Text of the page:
Ifad Ifpri Climate Change

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Ifad Ifpri Climate Change

  1. 1. Agriculture and Climate Change Research Needs Gerald Nelson Senior Research Fellow Presented at IFAD-IFPRI Joint Program In Policy Innovation and INTERNATIONAL FOOD POLICY RESEARCH INSTITUTE Communication Inaugural Workshop, 24 March 2009
  2. 2. Presentation Overview  Climate change will affect agriculture • Higher global temperatures, more precipitation, more variability and extreme events • Likely negative effects: Where and how much?  Mitigation: Agriculture can • Reduce emissions of greenhouse gasses • Act as a sink for other sectors  Adaptation/resilience: Agriculture will need • New varieties, more infrastructure, changes in management practices and policies • International institutions that support resilience globally INTERNATIONAL FOOD POLICY RESEARCH INSTITUTE Page 2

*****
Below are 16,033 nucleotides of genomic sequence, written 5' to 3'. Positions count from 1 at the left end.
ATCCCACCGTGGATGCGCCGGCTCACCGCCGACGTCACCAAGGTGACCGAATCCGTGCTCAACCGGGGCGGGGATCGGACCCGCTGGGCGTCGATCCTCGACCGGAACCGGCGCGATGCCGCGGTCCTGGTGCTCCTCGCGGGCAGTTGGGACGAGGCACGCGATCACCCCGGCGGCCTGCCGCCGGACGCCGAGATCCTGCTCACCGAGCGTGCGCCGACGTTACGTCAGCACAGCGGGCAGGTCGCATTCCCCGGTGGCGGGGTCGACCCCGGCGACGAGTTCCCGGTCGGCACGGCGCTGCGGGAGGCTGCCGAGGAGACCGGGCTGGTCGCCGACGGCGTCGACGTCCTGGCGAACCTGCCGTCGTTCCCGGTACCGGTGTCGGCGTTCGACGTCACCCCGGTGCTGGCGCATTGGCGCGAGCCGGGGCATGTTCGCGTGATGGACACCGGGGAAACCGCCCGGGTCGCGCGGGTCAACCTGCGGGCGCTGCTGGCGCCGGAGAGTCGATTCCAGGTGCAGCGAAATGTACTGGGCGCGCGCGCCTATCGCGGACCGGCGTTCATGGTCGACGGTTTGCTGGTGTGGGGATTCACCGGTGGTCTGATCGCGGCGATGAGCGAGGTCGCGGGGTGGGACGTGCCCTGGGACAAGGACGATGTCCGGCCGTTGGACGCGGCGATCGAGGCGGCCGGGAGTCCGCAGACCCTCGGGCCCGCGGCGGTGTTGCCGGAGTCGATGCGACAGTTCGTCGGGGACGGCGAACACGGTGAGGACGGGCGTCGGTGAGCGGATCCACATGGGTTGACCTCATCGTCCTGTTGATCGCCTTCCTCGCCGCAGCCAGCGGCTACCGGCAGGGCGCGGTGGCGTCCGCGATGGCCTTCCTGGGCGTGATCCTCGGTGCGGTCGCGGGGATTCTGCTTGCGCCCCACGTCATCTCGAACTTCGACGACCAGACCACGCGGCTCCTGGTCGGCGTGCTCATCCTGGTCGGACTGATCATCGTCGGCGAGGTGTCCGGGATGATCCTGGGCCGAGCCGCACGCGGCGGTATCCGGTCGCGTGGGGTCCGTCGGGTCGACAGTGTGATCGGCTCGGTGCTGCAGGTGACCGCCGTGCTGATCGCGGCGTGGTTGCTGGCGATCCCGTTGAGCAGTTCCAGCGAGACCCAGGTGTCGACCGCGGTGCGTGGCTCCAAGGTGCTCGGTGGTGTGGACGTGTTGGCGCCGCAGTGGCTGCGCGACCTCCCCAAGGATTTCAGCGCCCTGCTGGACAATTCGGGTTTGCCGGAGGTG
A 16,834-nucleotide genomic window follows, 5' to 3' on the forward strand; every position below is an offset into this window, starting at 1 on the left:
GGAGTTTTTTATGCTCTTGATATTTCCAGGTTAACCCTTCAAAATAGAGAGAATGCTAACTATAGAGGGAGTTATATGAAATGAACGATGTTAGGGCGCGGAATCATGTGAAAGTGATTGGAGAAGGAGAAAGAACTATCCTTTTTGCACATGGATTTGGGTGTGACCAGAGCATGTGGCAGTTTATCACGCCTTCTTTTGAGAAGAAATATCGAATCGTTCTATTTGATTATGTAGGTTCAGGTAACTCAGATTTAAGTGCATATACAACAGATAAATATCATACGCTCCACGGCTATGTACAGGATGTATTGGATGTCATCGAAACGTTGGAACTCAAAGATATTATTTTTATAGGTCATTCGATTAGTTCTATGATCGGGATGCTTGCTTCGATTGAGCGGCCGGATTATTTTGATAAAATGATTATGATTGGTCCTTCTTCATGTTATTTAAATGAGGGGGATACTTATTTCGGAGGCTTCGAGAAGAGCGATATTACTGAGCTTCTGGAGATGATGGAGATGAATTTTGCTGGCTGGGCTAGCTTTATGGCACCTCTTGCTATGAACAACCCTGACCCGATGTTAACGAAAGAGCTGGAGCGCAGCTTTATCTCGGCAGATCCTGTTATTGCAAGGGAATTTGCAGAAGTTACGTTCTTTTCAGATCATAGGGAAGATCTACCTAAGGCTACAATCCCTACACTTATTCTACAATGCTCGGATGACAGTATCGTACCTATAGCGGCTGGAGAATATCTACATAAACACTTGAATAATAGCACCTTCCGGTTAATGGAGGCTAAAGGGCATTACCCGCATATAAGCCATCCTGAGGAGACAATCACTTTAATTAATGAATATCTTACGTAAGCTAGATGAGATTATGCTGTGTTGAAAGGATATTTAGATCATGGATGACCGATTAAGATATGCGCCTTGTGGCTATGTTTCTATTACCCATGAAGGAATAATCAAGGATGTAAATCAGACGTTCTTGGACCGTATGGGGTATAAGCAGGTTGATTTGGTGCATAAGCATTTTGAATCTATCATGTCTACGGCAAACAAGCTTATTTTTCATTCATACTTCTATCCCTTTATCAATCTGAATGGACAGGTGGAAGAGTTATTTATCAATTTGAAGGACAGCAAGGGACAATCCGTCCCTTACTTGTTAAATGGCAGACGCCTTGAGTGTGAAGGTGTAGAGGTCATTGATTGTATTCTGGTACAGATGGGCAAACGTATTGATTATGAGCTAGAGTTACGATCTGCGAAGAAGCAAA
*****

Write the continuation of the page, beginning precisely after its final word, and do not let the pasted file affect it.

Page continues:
3. 3. IMPACTS OF CLIMATE CHANGE ON AGRICULTURE Page 3
  4. 4. Rising average temperatures Page 4 Source: http://data.giss.nasa.gov/gistemp/graphs/
  5. 5. … could increase much more Page 5 Source: Figure 10.4 in Meehl, et al. (2007)
  6. 6. Consequences: Higher temperatures and more but shifting precipitation… Dec- Feb Jun- Aug Page 6 GCM3.1 (T63), SRES A1B Scenario Hadley Model, SRES A1B Scenario
  7. 7. … but uncertainty about where and how much Dec- Feb Jun- Aug Hadley Model, SRES A1B Scenario Page 7